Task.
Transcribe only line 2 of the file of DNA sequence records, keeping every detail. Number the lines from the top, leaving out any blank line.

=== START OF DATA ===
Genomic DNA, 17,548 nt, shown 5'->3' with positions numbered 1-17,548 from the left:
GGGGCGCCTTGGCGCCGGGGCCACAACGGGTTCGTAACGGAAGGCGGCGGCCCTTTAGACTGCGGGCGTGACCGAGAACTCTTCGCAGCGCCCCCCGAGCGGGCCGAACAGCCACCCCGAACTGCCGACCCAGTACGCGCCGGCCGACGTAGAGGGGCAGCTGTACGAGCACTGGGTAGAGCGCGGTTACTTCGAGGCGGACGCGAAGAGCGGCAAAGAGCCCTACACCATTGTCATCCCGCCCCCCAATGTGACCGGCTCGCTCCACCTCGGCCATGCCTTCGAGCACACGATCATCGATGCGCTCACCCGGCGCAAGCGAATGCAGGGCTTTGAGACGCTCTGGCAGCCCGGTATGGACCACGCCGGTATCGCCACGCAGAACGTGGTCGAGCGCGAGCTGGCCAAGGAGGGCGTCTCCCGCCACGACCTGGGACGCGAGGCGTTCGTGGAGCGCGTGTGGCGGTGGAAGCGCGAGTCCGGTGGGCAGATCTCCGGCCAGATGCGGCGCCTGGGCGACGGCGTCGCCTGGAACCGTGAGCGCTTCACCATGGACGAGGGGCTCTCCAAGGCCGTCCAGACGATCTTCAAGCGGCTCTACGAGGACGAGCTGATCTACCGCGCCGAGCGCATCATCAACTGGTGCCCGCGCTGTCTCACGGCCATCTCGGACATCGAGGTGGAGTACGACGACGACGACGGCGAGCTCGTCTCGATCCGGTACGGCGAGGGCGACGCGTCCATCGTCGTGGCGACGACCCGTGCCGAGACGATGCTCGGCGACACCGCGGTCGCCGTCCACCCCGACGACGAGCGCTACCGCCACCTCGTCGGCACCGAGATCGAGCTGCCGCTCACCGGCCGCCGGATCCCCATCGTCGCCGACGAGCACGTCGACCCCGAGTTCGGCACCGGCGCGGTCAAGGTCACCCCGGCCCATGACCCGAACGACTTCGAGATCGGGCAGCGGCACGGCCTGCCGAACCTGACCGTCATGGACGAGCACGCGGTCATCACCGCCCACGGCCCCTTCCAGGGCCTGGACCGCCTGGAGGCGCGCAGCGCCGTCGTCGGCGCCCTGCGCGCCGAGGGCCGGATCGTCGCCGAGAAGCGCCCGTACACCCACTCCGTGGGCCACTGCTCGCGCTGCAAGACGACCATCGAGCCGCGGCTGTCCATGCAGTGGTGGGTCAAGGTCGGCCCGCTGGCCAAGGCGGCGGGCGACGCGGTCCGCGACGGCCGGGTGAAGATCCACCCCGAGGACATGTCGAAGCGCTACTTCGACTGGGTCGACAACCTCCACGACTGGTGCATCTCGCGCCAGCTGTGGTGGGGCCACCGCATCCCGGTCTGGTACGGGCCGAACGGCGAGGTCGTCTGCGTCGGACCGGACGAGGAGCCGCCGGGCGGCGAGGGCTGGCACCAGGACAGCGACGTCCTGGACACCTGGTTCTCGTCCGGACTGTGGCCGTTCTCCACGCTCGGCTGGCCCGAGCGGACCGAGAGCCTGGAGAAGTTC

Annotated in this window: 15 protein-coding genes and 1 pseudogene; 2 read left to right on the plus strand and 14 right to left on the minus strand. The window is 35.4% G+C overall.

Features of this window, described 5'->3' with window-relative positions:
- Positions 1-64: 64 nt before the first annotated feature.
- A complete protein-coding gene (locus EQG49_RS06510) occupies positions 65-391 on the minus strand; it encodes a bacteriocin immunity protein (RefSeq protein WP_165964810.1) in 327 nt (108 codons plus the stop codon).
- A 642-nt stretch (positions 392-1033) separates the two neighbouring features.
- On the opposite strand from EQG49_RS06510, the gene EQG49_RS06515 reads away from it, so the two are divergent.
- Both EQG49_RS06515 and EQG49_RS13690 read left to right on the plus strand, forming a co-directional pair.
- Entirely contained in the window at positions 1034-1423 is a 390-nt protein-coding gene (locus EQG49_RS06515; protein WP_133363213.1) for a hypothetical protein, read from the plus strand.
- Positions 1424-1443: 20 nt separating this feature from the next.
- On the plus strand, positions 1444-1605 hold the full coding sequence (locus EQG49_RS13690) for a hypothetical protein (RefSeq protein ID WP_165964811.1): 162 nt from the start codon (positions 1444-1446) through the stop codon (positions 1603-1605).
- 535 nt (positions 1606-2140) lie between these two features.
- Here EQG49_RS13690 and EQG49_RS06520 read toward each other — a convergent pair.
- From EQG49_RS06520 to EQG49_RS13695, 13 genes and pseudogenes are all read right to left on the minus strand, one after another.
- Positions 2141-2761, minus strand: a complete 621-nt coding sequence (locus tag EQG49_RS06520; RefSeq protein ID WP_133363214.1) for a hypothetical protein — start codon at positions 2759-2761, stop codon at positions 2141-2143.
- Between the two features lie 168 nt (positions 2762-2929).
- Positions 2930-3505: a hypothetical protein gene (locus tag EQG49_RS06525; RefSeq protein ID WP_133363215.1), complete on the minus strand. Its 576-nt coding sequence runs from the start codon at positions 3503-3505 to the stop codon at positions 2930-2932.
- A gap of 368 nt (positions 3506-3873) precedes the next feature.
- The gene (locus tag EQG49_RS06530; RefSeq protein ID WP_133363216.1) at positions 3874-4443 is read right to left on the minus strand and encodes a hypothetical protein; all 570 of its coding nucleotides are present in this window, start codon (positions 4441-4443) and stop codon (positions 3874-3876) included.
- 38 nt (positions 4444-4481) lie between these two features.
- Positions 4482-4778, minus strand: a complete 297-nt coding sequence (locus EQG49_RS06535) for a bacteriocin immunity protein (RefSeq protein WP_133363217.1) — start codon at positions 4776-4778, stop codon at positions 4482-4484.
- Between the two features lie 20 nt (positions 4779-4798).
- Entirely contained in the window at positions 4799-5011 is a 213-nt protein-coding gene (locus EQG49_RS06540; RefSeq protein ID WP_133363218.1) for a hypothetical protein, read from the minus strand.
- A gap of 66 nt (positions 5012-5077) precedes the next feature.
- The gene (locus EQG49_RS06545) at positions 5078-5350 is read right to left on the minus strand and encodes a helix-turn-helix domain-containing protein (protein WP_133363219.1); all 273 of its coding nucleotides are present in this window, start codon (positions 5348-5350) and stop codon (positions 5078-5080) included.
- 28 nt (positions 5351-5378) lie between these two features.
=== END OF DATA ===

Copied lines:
GGGGCGCCTTGGCGCCGGGGCCACAACGGGTTCGTAACGGAAGGCGGCGGCCCTTTAGACTGCGGGCGTGACCGAGAACTCTTCGCAGCGCCCCCCGAGCGGGCCGAACAGCCACCCCGAACTGCCGACCCAGTACGCGCCGGCCGACGTAGAGGGGCAGCTGTACGAGCACTGGGTAGAGCGCGGTTACTTCGAGGCGGACGCGAAGAGCGGCAAAGAGCCCTACACCATTGTCATCCCGCCCCCCAATGTGACCGGCTCGCTCCACCTCGGCCATGCCTTCGAGCACACGATCATCGATGCGCTCACCCGGCGCAAGCGAATGCAGGGCTTTGAGACGCTCTGGCAGCCCGGTATGGACCACGCCGGTATCGCCACGCAGAACGTGGTCGAGCGCGAGCTGGCCAAGGAGGGCGTCTCCCGCCACGACCTGGGACGCGAGGCGTTCGTGGAGCGCGTGTGGCGGTGGAAGCGCGAGTCCGGTGGGCAGATCTCCGGCCAGATGCGGCGCCTGGGCGACGGCGTCGCCTGGAACCGTGAGCGCTTCACCATGGACGAGGGGCTCTCCAAGGCCGTCCAGACGATCTTCAAGCGGCTCTACGAGGACGAGCTGATCTACCGCGCCGAGCGCATCATCAACTGGTGCCCGCGCTGTCTCACGGCCATCTCGGACATCGAGGTGGAGTACGACGACGACGACGGCGAGCTCGTCTCGATCCGGTACGGCGAGGGCGACGCGTCCATCGTCGTGGCGACGACCCGTGCCGAGACGATGCTCGGCGACACCGCGGTCGCCGTCCACCCCGACGACGAGCGCTACCGCCACCTCGTCGGCACCGAGATCGAGCTGCCGCTCACCGGCCGCCGGATCCCCATCGTCGCCGACGAGCACGTCGACCCCGAGTTCGGCACCGGCGCGGTCAAGGTCACCCCGGCCCATGACCCGAACGACTTCGAGATCGGGCAGCGGCACGGCCTGCCGAACCTGACCGTCATGGACGAGCACGCGGTCATCACCGCCCACGGCCCCTTCCAGGGCCTGGACCGCCTGGAGGCGCGCAGCGCCGTCGTCGGCGCCCTGCGCGCCGAGGGCCGGATCGTCGCCGAGAAGCGCCCGTACACCCACTCCGTGGGCCACTGCTCGCGCTGCAAGACGACCATCGAGCCGCGGCTGTCCATGCAGTGGTGGGTCAAGGTCGGCCCGCTGGCCAAGGCGGCGGGCGACGCGGTCCGCGACGGCCGGGTGAAGATCCACCCCGAGGACATGTCGAAGCGCTACTTCGACTGGGTCGACAACCTCCACGACTGGTGCATCTCGCGCCAGCTGTGGTGGGGCCACCGCATCCCGGTCTGGTACGGGCCGAACGGCGAGGTCGTCTGCGTCGGACCGGACGAGGAGCCGCCGGGCGGCGAGGGCTGGCACCAGGACAGCGACGTCCTGGACACCTGGTTCTCGTCCGGACTGTGGCCGTTCTCCACGCTCGGCTGGCCCGAGCGGACCGAGAGCCTGGAGAAGTTC